I’m tired. I’m tired of not being able to be true to myself. We’d think after being on this planet for so long, living in this day and age, it’d be so much easier to be true to ourselves. I’m disturbed by how easily my tongue has become accustomed to lying in order to hide an important part of myself.
I am in the process of coming out to more and more people. I’m losing and making friends along the way. I want people to know an integral part of me if the situation calls for it. I’m not going to put “I’m a Lesbian” on neon above my head, of course, but no more lying just to comfort someone’s ignorance. Honesty has always driven me. There’s no reason to hold it back anymore.
I fell in love and had my heart broken. I truly believe that despite all the surfacey reasons, at the core, the relationships failed because we were closeted. Perpetually living in a state of anxiety and fear is an awfully heavy burden to carry and a diminished way of experiencing the world, even for two people in love. Over time, it eats away at your happiness and joy, no matter how much in love you think you are. Think about it: do you know of any happy and OLD gay/lesbian couples who have been in a long-term relationship who are closeted? None. Of course, being out doesn’t mean you’d have a great, long-term relationship, but no long-term relationship could survive being in a closet. We must learn this lesson for our relationships to work. I will not ignore life lessons anymore. I don’t want to be hit with boulders or sledgehammers again.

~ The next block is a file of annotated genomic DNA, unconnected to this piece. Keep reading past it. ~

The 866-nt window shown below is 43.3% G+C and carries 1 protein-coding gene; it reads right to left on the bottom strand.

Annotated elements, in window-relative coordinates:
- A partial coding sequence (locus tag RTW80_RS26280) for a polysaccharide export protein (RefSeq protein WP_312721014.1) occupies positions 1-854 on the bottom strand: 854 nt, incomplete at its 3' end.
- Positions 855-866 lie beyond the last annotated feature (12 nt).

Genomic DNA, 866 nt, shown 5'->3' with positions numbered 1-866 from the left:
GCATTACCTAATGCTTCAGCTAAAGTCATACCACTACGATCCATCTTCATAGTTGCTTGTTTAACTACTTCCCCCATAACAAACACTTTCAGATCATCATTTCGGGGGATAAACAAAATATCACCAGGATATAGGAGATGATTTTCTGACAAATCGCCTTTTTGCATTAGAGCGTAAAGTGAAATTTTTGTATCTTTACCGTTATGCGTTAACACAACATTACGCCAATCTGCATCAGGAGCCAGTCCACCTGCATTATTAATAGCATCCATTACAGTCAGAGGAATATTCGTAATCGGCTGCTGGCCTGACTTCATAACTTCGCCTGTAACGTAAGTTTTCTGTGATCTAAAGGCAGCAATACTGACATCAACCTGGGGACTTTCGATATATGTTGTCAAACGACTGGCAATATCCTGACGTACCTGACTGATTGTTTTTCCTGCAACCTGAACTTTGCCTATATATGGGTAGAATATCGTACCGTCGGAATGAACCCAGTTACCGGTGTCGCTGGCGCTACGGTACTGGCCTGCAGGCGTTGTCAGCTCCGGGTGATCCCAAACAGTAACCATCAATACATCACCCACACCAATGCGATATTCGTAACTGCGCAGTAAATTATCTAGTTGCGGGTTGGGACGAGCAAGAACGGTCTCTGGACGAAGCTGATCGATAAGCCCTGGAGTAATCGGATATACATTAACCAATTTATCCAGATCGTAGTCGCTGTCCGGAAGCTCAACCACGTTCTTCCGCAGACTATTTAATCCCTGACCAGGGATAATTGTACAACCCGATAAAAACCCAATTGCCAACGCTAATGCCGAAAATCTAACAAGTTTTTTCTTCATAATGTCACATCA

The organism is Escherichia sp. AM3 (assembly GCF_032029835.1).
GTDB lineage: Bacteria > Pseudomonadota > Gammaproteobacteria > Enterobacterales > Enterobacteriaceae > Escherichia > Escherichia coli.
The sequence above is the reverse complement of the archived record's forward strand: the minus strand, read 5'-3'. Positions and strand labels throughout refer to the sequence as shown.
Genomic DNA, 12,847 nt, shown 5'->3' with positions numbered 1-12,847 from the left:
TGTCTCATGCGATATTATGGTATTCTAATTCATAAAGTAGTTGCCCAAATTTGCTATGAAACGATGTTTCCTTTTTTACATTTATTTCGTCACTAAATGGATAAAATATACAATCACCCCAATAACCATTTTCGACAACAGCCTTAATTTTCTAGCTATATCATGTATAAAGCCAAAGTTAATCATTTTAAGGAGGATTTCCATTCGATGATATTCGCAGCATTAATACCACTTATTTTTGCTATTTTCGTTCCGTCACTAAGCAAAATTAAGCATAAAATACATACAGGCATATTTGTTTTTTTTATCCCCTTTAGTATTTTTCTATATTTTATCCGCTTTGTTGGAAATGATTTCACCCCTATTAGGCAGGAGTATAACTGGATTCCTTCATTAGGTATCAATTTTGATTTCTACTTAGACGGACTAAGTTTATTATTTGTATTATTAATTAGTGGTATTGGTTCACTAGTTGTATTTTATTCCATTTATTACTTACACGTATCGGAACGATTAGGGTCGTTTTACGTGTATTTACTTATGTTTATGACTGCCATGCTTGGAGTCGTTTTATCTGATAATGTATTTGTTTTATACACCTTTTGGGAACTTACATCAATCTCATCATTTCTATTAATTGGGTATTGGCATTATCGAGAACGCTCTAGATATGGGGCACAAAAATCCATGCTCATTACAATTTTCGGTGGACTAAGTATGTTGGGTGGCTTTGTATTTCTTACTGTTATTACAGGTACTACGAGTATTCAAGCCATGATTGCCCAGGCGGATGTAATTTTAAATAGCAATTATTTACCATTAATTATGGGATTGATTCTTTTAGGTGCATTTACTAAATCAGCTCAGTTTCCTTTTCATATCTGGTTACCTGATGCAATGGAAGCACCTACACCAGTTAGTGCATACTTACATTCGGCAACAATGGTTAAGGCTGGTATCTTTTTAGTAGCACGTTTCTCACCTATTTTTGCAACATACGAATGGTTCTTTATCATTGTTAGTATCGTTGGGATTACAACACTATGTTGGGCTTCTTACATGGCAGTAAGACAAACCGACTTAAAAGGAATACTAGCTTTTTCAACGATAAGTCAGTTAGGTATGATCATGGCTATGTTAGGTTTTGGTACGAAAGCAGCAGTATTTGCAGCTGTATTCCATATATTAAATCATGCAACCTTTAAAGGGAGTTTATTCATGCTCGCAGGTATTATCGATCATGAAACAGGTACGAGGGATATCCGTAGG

Wise words from Rachel Maddow:
“I think the responsibility that we have as gay Americans to the extent that we can — and we ought to be really ambitious about the extent to which we can — we have to be out. That’s the thing that we owe the people who came before us who are the pioneers, and that’s the thing we owe the next generation of gay people in terms of clearing the way and making life easier for them. I think that there is a moral imperative to be out, and I think that if you’re not out, you have to come to an ethical understanding with yourself why you are not.” – Rachel Maddow
I want to play that role – making life easier for the next generation of gay people. Down the road, I do see myself actively participating in LGBT events, gatherings and parades. I want to be a positive role model for younger LGBT generation. All they see in mass media are all negative images of LGBT – in clubs, raves, orgies, drinking, doing drugs, changing partners like changing socks, pornography, and all those. They should able to see someone in hijab, understanding their struggle at a deeper level. There is someone like them – a lesbian believing in God, and leading a “normal” life, all at the same time. We need to show them that we can contribute positively to our community and society at large while being true to ourselves. We don’t need to isolate ourselves.
God is Most Merciful and Beneficent. There must be a place in the world for people like you and me. God made Adam and Eve. And He also made you and me. People like us are not going to go away. We should have never been made to feel the need to hide, at the expense of our own happiness, sanity and well-being. It must end. We must be the change we want to see in the world.